“How can I get my brothers and sisters back to church? I know, for one thing, that even though as my mother said, I do have a big mouth and I do like to talk, that is not going to do it. That will not bring them back. Now, if they ask me a question, then there are no holds barred. I go full guns a-blazing and just go at it. But they rarely ask the question because they know that is going to happen. So I view my best approach is to love them, pray for them, be a witness to them.
“That is not necessarily a great way for me to hand on the faith as a priest or a bishop, but it can a great way for us, as individuals. It may not sound like a lot, but I have faith in God’s grace.”
The father of five boys was among those participating in the session.
“I think in this world it is getting tougher,” he said. “I really struggle with the people who I love because I have really turned to God, more so in the last few years than I ever have before. This is a faith journey. Most of my life I’ve been a hard-working, successful guy. And you get it in your head that this is all my effort. That is something I struggle with.
“But we have this free will and it is hard to watch people exercise that in ways I think are wrong.”
“Of course, we have that free will because that is what love is,” said Bishop Boyea. “I wouldn’t want someone to have to love me. That would be awful if someone had to love me. Rather, I want them to choose to love me. But if you choose to love me, then you can choose not to love me. The person you like the best, doesn’t necessarily like you the best. And the person who likes you the best, you may not like the best. … That is one of the reasons faith is so complicated. It is a messy thing. Love is a messy thing. It is never simple.”
He mentioned reading recently about how difficult it is for anyone age 18-23 to make real commitments “because there is no job market, no housing market, you can’t settle down. You may finish your schooling, but where is it going to lead you?”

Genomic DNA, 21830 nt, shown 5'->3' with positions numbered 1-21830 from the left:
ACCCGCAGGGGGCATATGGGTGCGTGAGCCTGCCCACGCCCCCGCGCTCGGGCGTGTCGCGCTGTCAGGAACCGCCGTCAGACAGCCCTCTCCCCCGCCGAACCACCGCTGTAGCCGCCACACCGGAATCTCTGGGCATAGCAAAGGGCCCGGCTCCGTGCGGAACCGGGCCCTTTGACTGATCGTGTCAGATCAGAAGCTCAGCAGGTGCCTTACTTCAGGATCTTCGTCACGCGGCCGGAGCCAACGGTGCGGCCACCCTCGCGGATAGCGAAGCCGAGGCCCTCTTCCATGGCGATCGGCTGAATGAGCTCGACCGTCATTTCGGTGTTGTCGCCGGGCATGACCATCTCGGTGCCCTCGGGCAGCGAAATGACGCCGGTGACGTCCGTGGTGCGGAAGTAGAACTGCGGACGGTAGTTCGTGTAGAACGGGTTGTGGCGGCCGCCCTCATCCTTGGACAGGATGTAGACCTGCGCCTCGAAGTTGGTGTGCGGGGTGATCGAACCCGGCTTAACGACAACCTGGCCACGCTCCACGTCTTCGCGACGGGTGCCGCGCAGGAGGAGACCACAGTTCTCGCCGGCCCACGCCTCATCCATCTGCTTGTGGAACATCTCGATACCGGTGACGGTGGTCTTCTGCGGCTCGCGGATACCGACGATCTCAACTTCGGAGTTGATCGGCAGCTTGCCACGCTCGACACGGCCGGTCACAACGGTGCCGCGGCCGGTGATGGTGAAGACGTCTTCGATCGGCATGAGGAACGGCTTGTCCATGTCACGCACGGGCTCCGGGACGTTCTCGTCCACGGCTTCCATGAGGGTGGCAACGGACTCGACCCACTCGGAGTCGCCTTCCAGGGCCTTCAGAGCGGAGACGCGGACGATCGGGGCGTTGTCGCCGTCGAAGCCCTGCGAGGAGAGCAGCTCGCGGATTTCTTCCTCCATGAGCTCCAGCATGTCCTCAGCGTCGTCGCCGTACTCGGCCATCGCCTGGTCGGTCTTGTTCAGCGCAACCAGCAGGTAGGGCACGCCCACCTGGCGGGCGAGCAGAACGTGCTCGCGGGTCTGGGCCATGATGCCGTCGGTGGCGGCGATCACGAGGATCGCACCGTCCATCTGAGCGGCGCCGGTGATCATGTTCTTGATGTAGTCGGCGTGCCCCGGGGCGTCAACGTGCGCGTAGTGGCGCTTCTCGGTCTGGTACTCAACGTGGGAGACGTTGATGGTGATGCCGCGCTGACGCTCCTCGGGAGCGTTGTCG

Most people in that age group instead of settling down by 21 or just after college, now consider that maybe by 30 they can finally have a family.
“What does that do to the whole plan?” he said. “It just creates a gap in one’s life where nothing is theirs. What do we, as a church, hand on to a group that feels unmoored, disconnected, unsure, and unable to make a commitment? How do we hand on the faith? I don’t have answers.”
A Milan woman spoke about how her town has strong Baptist and Methodist churches. Peers of those faiths, she said, challenge a lot of Catholic kids, with Bible passages. The Catholics don’t know how to defend their faith or cite passages that support Catholicism.
“That is true not only about Scripture,” said Bishop Cistone, “but we as Catholics often don’t know our faith in general. “
As dean of formation at a seminary, he said, “catechetically, nearly all of the incoming seminarians needed remedial work. They just didn’t know their faith/
“How are we passing on our faith if our young people, once challenged, don’t know how to defend that faith? So they can dialogue, not respond, but dialogue with people of other churches about the faith.”
Another woman said it goes back to how we were taught.
“When I was young we were told, ‘this is what you do in church,’” she said. “You didn’t question it, you just did it. Now it is being questioned and those of us who were told to do it, we don’t know how to explain it. Now they want to know. They are questioning it, which is fine, but how can we explain it when all we’ve been told is what to do?”